PNCs weigh in on employment and education
Past National Commanders Dan Dellinger, Dale Barnett, Denise Rohan, Fang Wong, and James Koutz speak to The American Legion's Veterans Employment and Education Commission Saturday morning during the Legion's 101st National Convention in Indianapolis. Photo by Andy Proffet | The American Legion

PNCs weigh in on employment and education

In Denise Rohan’s estimation, the work of The American Legion’s Veterans Employment and Education Commission is just as critical to lowering the suicide rate among veterans as the Veterans Affairs & Rehabilitation Commission.

“You are helping to lower the suicide rate of our veterans every single day, as you’re making sure when they get out of the military and take that uniform off, that they have someplace to go,” Rohan told the VE&E Commission Aug. 24 at the Legion’s 101st National Convention in Indianapolis.

Rohan and fellow Past National Commanders Dale Barnett, Dan Dellinger, James Koutz and Fang Wong spoke to the commission. All but Wong have previously served as chairmen of the commission.

“When they’re in the military, you get up every morning, you put your uniform on, you have a job to do, and you know exactly what you’re going to do day to day,” Rohan said. “But when you get out, if you don’t have a job lined up, if you’re not going to go to school, or whatever it is, you lose that structure you have when you’re in the military, things start snowballing and going downhill fast. …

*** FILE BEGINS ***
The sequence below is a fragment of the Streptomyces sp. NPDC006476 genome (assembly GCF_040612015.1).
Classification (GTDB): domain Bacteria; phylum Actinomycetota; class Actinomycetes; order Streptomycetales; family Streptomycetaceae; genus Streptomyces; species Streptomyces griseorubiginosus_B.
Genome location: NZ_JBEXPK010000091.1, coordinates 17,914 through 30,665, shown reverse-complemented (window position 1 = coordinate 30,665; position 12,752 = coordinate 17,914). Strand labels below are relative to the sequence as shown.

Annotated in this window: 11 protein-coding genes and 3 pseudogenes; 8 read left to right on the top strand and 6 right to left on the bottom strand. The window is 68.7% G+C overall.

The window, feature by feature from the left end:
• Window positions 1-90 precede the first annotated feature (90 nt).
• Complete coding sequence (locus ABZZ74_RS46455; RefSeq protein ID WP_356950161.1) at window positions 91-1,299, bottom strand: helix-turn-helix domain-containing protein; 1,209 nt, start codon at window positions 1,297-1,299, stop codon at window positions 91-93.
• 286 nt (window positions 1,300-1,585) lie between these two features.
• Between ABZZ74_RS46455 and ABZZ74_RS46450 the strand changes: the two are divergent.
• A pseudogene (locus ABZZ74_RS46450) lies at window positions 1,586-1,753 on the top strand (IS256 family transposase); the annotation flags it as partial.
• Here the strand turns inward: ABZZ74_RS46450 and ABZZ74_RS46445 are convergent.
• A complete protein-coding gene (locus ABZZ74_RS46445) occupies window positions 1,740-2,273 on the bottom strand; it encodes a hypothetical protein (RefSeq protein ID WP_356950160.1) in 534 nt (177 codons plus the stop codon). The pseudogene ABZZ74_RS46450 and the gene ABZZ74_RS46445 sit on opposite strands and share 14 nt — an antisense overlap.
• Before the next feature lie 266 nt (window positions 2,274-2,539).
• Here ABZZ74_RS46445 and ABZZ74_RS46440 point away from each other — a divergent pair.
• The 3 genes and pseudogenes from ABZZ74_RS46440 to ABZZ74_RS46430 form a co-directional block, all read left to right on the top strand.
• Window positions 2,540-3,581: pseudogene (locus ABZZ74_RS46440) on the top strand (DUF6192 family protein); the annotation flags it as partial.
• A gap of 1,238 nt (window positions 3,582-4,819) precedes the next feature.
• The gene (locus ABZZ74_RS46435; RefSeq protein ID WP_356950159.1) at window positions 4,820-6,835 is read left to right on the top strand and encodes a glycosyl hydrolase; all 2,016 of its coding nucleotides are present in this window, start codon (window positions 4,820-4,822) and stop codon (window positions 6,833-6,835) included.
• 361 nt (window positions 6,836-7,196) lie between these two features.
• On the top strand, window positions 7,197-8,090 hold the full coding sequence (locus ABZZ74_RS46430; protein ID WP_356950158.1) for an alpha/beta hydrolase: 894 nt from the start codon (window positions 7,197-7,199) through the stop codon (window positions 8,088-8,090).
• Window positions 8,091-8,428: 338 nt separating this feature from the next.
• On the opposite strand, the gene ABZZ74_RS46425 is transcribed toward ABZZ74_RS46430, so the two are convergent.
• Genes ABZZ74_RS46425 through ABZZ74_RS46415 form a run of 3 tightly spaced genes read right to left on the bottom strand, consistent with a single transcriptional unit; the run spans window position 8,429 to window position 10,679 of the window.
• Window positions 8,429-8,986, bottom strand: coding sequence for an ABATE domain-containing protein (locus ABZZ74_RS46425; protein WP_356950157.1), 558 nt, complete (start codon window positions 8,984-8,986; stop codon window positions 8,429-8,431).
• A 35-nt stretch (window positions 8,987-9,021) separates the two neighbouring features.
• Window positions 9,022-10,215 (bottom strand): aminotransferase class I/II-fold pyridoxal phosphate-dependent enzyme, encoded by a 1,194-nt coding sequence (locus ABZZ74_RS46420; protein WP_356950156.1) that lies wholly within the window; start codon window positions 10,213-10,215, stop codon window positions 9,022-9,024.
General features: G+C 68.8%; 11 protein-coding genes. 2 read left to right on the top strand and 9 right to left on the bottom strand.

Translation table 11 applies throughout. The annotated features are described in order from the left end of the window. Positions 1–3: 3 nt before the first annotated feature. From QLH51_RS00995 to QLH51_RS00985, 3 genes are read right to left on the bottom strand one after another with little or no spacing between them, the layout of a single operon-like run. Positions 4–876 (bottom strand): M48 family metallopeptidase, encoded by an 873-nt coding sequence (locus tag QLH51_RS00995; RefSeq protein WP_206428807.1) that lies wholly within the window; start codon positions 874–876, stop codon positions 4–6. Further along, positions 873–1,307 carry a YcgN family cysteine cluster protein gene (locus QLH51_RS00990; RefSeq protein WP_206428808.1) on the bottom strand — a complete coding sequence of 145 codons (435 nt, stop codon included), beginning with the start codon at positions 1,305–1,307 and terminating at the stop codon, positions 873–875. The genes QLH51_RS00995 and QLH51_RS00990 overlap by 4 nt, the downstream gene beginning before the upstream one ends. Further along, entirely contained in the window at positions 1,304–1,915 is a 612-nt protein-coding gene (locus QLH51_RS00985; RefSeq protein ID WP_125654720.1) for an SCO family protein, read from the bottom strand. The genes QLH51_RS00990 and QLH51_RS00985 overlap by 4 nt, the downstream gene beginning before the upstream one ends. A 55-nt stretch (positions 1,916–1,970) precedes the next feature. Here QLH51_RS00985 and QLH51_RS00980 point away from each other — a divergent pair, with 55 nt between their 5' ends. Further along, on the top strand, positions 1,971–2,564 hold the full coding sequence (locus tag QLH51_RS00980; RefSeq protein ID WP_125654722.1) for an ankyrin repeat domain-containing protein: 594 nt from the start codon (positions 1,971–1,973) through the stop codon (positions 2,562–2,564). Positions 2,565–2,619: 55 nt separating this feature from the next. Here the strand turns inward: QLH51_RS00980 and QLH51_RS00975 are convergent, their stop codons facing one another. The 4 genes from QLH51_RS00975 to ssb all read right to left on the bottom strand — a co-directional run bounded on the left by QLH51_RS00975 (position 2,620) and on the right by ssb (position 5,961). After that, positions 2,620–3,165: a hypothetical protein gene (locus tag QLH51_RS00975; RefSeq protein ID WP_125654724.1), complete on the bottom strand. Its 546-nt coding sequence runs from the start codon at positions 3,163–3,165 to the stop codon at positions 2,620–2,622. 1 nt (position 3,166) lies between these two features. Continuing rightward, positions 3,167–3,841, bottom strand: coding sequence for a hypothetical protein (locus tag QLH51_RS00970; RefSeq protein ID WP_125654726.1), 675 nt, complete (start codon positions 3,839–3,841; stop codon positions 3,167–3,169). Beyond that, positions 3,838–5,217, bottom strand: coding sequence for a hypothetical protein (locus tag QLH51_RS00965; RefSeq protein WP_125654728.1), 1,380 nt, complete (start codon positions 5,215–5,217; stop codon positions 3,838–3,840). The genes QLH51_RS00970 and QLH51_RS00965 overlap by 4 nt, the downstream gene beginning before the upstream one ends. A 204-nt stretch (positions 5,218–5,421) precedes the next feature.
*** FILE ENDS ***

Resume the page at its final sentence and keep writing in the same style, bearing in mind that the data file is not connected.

“Part of the structure of getting someone settled economically in their communities, in their homes, in their jobs, in school, starting a business, that, what you do, is lowering the suicide rate across this nation too.”

The PNCs talked about the importance of reaching out on a local level to emphasize what the Legion can do to help veterans find employment and education.

“We talk among ourselves but we don’t get it out to the people that really need it, and that’s all the people in our communities back home,” Koutz said.

Wong said timing is just as critical as communication in getting word out about events like job fairs. “In the past, we always seemed to wait until the last minute (to get the word out to job-seekers and volunteers to work the event),” he said.

He added, “We’re doing a great job having a lot of job fairs, but we need to prepare the outstanding young men and women coming out of the service (for the civilian world).”

Barnett and Dellinger agreed that raising awareness is important for economic development efforts.

“Local job fairs was something we were very active in, and it gives an opportunity to the post, whatever fashion, whether it’s just opening up your building … I think that raises awareness. Going out to the local National Guard units. Those are things that make people aware of all the wonderful things that you do and The American Legion does on behalf of our veterans,” Barnett said.

And Rohan encouraged developing and honing local relationships with legislators, governors’ offices and adjutants general to get the word out about employment opportunities.

“America’s made on small business,” Dellinger said. “I was a small business owner, I served on the national task force under President Obama, and we worked hard to get the numbers up of the veterans that worked with the government. That’s who we are, that’s America, and who better serves America than The American Legion? So it’s up to us, every opportunity we can that our veterans get that boost, that jumpstart, because our country needs us now more than ever.”